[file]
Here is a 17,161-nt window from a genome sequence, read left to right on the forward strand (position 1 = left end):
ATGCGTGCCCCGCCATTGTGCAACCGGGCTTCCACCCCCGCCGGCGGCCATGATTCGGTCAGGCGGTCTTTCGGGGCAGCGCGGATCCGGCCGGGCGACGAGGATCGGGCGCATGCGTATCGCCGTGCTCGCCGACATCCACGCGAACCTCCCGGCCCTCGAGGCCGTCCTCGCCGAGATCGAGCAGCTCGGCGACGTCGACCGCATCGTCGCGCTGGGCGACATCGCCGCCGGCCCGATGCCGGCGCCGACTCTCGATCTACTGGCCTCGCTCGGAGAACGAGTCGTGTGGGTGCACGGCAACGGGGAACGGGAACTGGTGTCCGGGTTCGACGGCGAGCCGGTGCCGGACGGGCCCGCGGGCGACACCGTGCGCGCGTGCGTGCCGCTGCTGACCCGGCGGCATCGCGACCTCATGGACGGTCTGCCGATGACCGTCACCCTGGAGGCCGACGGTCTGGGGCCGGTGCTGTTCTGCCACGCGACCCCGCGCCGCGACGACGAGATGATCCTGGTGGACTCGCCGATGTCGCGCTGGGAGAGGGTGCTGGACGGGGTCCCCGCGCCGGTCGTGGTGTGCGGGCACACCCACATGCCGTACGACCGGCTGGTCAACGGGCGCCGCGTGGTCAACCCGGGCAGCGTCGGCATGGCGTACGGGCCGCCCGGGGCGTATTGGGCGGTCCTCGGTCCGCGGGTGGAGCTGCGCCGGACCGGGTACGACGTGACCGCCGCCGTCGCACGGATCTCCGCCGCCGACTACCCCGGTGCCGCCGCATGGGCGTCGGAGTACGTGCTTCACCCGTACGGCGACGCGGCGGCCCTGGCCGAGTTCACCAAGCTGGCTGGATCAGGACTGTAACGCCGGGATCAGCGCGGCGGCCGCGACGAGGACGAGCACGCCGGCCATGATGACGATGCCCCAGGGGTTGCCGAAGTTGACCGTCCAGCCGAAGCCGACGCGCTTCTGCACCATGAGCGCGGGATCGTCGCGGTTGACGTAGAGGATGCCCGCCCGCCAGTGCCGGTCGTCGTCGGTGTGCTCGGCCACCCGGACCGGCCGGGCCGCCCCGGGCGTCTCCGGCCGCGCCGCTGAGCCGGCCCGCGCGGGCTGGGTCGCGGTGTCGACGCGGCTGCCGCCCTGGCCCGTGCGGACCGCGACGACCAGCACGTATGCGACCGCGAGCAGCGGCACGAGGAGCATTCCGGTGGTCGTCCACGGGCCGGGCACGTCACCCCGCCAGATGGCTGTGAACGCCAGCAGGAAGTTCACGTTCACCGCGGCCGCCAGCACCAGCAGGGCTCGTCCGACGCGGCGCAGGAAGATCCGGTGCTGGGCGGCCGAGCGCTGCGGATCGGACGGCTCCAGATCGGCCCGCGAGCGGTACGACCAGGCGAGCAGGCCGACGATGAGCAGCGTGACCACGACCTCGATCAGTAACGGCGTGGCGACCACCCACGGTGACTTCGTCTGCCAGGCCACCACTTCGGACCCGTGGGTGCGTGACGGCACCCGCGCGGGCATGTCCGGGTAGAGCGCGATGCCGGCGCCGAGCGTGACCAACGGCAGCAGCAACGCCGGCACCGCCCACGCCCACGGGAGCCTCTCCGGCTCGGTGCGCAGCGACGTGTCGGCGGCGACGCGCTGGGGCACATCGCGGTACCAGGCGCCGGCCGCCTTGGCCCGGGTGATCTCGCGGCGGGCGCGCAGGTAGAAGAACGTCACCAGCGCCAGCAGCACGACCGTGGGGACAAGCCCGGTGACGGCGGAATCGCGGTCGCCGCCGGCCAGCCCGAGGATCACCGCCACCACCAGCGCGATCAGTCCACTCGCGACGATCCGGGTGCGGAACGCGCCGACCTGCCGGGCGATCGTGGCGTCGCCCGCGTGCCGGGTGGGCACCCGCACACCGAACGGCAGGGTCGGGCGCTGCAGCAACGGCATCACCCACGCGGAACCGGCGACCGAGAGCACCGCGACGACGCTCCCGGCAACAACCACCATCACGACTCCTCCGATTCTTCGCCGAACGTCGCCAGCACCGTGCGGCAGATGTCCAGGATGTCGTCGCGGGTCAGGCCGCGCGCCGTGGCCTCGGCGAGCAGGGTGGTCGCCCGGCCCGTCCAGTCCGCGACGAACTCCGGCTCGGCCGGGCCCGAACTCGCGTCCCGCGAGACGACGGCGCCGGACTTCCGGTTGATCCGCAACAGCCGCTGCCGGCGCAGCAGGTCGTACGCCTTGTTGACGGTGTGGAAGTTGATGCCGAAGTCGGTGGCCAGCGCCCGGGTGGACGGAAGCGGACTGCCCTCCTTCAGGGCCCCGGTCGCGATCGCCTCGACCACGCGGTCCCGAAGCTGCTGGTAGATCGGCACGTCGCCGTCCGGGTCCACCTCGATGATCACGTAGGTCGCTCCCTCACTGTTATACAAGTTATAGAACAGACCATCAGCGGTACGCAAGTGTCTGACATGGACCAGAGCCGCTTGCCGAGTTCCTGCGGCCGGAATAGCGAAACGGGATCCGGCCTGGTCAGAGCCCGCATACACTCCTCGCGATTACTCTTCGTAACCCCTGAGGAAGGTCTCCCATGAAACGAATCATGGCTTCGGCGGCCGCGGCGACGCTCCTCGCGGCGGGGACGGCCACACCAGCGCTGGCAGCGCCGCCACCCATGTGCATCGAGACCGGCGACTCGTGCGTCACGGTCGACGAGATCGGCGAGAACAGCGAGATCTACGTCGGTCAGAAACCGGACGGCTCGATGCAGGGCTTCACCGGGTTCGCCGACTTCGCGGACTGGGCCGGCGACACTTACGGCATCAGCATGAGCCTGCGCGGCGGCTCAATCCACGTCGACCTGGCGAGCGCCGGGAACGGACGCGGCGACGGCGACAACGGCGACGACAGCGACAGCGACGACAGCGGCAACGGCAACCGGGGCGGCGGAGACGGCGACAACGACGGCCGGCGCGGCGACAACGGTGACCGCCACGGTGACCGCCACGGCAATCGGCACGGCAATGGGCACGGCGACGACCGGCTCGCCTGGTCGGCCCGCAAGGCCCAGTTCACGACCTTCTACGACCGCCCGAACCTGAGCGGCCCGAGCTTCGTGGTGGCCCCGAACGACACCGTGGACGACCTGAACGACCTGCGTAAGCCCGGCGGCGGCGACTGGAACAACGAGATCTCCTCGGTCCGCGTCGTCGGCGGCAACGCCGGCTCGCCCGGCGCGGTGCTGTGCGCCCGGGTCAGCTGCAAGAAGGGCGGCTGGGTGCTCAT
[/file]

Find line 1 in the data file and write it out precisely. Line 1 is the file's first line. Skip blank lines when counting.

Here is a 17,161-nt window from a genome sequence, read left to right on the forward strand (position 1 = left end):